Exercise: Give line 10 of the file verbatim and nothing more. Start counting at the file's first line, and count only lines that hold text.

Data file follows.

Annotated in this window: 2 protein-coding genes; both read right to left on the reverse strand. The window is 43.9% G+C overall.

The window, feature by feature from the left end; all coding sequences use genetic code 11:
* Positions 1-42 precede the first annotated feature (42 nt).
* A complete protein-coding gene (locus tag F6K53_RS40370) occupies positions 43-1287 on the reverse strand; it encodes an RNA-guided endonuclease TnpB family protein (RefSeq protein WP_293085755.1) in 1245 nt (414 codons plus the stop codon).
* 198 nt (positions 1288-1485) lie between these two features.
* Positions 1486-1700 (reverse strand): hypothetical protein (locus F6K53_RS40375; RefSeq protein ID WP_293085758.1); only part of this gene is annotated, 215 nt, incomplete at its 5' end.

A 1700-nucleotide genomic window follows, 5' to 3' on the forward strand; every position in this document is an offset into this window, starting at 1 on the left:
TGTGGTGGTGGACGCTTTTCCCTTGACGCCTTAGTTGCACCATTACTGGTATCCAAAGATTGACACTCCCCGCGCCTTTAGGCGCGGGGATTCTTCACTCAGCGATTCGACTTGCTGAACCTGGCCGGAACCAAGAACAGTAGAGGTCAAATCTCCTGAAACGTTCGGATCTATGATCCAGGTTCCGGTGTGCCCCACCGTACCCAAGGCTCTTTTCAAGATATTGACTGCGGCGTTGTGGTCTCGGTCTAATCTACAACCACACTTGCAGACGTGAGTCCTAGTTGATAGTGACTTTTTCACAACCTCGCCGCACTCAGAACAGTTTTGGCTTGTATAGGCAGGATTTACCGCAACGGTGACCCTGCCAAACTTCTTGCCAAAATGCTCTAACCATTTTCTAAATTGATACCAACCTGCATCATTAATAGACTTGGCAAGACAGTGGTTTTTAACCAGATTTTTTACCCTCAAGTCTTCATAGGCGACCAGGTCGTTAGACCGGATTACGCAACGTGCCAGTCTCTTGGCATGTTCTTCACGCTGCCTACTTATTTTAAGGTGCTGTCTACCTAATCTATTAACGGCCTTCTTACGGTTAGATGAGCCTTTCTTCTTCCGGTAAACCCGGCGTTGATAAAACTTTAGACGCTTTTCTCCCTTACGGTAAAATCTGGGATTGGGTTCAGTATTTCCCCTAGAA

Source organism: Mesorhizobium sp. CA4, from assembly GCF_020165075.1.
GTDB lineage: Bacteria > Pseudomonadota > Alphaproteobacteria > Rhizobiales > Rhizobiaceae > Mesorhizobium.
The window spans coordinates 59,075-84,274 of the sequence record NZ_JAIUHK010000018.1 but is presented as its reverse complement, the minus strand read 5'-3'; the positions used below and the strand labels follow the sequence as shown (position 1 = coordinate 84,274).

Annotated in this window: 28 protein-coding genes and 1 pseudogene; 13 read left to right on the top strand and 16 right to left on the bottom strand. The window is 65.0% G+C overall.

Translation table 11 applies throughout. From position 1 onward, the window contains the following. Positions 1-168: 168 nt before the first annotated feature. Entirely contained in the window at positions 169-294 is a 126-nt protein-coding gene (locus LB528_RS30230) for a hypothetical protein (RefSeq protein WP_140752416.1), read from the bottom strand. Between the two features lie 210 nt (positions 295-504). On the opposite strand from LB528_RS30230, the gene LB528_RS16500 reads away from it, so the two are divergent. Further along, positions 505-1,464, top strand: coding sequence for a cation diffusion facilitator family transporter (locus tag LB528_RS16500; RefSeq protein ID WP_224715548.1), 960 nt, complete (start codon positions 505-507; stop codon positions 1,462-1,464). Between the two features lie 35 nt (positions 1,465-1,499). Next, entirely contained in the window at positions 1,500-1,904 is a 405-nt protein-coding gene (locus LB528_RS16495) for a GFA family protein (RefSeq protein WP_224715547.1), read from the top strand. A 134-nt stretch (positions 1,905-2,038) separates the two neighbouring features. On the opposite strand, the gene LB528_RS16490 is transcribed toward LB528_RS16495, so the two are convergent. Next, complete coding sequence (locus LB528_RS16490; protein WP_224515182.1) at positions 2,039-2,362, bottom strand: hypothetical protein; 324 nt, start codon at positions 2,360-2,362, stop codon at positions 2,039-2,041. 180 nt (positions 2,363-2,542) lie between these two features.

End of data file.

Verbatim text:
GTDB lineage: Bacteria > Pseudomonadota > Alphaproteobacteria > Rhizobiales > Rhizobiaceae > Mesorhizobium.